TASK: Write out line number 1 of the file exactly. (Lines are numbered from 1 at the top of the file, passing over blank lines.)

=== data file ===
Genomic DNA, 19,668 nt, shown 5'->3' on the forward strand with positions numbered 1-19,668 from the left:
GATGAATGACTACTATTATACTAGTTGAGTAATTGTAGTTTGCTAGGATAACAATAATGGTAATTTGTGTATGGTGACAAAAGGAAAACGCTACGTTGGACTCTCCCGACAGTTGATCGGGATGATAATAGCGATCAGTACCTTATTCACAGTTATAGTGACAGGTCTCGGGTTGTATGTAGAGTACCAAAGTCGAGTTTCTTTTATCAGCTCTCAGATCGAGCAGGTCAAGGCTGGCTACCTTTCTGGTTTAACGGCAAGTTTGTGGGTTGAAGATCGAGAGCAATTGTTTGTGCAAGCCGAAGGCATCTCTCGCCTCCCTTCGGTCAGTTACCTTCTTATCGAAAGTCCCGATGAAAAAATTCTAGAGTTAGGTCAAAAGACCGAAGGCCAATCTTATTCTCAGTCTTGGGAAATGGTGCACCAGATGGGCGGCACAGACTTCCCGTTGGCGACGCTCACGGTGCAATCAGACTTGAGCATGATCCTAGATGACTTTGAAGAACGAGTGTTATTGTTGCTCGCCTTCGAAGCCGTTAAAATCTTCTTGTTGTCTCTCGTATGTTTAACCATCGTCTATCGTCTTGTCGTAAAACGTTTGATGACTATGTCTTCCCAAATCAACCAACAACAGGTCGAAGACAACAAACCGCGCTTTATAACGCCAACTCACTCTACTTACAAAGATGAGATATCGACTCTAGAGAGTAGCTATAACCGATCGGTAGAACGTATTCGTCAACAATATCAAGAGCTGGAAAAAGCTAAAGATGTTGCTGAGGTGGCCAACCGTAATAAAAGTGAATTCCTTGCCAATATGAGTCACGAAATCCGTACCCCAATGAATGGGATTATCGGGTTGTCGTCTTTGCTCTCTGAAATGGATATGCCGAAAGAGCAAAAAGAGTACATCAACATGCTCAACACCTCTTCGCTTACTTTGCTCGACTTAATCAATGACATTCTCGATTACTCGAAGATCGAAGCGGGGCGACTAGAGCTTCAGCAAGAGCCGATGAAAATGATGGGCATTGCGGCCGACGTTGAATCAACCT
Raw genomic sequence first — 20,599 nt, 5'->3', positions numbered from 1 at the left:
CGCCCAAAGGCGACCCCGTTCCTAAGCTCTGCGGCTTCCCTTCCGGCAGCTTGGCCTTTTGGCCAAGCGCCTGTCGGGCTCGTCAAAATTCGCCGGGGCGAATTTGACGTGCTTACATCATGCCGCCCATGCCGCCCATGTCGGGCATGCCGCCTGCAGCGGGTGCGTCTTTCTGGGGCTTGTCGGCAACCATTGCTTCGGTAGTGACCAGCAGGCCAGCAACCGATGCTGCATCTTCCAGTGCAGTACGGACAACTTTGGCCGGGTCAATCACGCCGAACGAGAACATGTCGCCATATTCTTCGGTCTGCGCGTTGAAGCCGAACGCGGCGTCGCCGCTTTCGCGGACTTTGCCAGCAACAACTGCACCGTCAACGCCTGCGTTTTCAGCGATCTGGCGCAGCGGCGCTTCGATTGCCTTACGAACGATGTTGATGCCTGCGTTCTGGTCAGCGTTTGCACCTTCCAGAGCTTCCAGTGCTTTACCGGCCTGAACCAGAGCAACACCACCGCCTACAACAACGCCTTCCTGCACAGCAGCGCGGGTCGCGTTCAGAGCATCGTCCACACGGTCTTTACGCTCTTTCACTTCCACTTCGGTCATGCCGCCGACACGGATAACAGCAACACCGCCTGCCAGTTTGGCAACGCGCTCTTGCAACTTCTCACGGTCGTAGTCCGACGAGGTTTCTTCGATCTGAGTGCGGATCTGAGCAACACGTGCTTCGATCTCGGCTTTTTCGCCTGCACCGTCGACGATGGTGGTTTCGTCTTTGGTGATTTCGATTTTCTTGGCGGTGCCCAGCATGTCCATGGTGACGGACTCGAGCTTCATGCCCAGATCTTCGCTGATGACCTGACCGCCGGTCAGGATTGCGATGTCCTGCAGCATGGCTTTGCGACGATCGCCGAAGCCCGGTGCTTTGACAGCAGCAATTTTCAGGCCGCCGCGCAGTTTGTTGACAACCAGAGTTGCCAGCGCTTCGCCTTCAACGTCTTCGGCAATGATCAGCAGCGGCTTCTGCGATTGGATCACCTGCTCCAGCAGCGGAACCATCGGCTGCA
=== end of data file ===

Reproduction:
Genomic DNA, 19,668 nt, shown 5'->3' on the forward strand with positions numbered 1-19,668 from the left: